Northrop Grumman said the tests are taking place at a manufacturing and engineering complex near the Baltimore/Washington International Thurgood Marshall Airport following full integration of subsystems that make up its AN/TPS-80 Ground/Air Task Oriented Radar.
"This is a major milestone for the Northrop Grumman and U.S. Marine Corps G/ATOR team as we are growing ever closer to delivering unprecedented mission functionality to our nation's warfighters," said John Jadik, vice president, weapons and sensors, for Northrop Grumman's Land and Self Protection Systems Division.
"In addition to serving the Marine Corps, G/ATOR's multi-mission capabilities -- including simultaneous multi-mission performance -- are well suited to meet future Air Force and Army ground radar mission requirements as well."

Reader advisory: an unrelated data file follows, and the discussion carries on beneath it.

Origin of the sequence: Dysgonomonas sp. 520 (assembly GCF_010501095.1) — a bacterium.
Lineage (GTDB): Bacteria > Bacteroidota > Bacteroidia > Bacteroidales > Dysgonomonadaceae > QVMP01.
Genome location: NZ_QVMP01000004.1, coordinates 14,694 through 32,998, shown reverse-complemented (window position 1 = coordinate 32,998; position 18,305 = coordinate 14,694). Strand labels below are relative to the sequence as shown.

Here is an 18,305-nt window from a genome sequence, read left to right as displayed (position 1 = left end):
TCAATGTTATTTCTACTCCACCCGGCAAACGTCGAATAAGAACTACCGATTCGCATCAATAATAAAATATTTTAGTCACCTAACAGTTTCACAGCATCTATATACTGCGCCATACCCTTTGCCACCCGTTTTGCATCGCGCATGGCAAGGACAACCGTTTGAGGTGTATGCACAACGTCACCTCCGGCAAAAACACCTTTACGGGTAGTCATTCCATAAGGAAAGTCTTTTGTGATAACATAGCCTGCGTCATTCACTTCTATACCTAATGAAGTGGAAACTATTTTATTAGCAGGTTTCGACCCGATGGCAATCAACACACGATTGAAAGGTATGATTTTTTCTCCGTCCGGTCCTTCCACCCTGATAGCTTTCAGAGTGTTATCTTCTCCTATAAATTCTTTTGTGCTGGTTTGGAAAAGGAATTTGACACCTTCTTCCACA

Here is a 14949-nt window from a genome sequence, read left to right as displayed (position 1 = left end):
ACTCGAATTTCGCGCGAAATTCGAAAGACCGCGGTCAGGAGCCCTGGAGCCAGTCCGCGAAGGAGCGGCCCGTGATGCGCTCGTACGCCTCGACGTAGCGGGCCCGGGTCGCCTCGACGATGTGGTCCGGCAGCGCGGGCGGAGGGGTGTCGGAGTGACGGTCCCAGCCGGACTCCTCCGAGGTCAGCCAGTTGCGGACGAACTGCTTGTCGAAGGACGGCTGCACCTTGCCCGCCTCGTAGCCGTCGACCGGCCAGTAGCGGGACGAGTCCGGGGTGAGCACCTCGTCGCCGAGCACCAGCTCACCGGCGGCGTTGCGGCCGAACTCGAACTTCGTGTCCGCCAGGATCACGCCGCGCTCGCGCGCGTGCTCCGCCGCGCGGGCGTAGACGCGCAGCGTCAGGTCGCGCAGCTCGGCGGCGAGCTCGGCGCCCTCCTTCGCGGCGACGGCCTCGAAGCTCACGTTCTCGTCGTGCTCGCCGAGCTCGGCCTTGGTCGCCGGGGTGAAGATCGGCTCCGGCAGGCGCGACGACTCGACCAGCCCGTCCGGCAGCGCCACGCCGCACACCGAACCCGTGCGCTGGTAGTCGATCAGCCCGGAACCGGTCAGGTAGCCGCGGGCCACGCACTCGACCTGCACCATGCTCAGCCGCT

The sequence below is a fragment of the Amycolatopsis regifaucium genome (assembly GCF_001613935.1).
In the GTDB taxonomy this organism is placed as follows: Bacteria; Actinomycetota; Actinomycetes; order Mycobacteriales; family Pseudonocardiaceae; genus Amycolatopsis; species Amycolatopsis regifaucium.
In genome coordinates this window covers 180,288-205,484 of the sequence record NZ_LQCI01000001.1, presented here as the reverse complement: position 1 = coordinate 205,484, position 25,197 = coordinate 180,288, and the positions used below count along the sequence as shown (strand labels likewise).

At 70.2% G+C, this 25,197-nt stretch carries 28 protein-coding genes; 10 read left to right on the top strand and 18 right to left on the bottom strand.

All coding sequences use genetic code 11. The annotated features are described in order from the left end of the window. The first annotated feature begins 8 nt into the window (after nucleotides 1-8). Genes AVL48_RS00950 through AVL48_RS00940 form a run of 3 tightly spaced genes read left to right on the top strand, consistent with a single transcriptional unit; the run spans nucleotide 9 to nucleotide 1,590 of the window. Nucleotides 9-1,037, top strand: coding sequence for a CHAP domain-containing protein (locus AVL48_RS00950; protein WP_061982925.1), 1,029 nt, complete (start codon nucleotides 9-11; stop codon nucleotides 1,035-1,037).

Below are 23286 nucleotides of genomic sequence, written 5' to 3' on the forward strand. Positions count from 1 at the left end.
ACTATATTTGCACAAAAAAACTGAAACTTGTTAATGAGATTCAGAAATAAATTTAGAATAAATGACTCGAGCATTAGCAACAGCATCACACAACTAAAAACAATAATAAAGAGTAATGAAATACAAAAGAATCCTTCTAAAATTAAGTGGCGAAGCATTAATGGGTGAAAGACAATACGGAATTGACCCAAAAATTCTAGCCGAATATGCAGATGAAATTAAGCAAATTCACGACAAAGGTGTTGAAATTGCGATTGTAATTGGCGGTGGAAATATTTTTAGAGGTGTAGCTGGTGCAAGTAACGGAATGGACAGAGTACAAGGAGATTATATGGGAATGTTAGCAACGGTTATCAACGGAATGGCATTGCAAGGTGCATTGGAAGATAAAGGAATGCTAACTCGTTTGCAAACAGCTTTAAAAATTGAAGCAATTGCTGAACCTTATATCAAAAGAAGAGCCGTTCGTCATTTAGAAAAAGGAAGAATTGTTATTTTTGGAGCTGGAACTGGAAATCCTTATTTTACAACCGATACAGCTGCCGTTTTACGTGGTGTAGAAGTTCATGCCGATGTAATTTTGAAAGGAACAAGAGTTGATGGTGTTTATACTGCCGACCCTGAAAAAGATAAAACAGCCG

G/ATOR's subsystems include the Radar Equipment Group, the Communications Equipment Group and the Power Equipment Group. The heart of the AN/TPS-80 G/ATOR system, the REG, consists of the advanced Active Electronically Scanned Array antenna and all associated control and processing electronics mounted on a lightweight tactical trailer.
Northrop said the REG, CEG and PEG have undergone subsystem integration and testing. Live target testing, which is currently taking place, will provide an added measure of confidence that G/ATOR performs as required against a wide array of target types and sizes, speeds, ranges and trajectories.
The company won the contract for the G/ATOR from the Marine Corps System Command in 2007.
The system will replace five legacy, single-mission Marine Corps ground radars, providing the warfighter with much earlier and more reliable detection, tracking and engagement of a broad array of airborne threats.
Millions of Getty images now available for free via embed tool
Boston schools pull out free condoms over wrapping complaints